Small birth size increases men’s hearing loss risk

Men who were born smaller than normal and do not catch up in height or who become overweight face a higher risk of hearing loss than other men, according to a report in The Journal of Clinical Endocrinology & Metabolism.

“Doctors should ask their patients about hearing loss and also any improvement or worsening of hearing as a patient’s weight increases or declines”, said Dr. Marie-Louise Barrenas from Goteborg University, Sweden.

Barrenas and colleagues investigated the risk of hearing loss as a function of body size from birth to military conscription in nearly 250,000 Swedish men.

Men who were born weighing less than expected according to the length of pregnancy were 41 percent more likely to have hearing loss than men who were born with an appropriate weight, the report indicates.

The team found that men born shorter than expected and who remained short at the time of conscription were 50 percent more likely than similar men who achieved normal height to have hearing loss at high frequencies.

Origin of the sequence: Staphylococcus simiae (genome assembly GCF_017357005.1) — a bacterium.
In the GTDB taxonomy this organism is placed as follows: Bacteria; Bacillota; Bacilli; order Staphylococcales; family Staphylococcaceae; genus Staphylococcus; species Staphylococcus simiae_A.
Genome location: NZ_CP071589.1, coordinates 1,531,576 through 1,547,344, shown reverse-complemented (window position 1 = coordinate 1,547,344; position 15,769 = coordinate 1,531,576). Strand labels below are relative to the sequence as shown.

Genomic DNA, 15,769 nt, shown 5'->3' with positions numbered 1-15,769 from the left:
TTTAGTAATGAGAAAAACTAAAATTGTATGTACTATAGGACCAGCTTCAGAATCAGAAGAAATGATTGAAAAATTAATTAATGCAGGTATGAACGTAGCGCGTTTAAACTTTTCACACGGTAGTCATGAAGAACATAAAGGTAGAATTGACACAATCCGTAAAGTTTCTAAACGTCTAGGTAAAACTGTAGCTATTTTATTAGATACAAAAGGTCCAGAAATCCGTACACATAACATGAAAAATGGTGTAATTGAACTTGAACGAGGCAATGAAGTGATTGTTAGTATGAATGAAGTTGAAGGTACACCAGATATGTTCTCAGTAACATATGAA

Being overweight was associated with a 30- to 40-percent increased risk of hearing loss, the researchers note, and obesity was associated with a doubling of risk. Men born light who became overweight were 118 percent more likely to develop hearing loss than men with normal weight, the results indicate.

“We believe that the mechanisms involve substances produced by the fat tissue, which in turn are toxic to the sensory cells” in the inner ear, Barrenas said.

“All professionals responsible for public health should be aware that the recent changes in life style, which leads to Obesity, might also affect hearing,” she concluded.

Barrenas and associates are currently investigating whether weight loss can prevent hearing loss. They expect to have results within the next 3 years.

SOURCE: Journal of Clinical Endocrinology and Metabolism, August 2005.

Provided by ArmMed Media
Revision date: June 22, 2011
Last revised: by Tatiana Kuznetsova, D.M.D.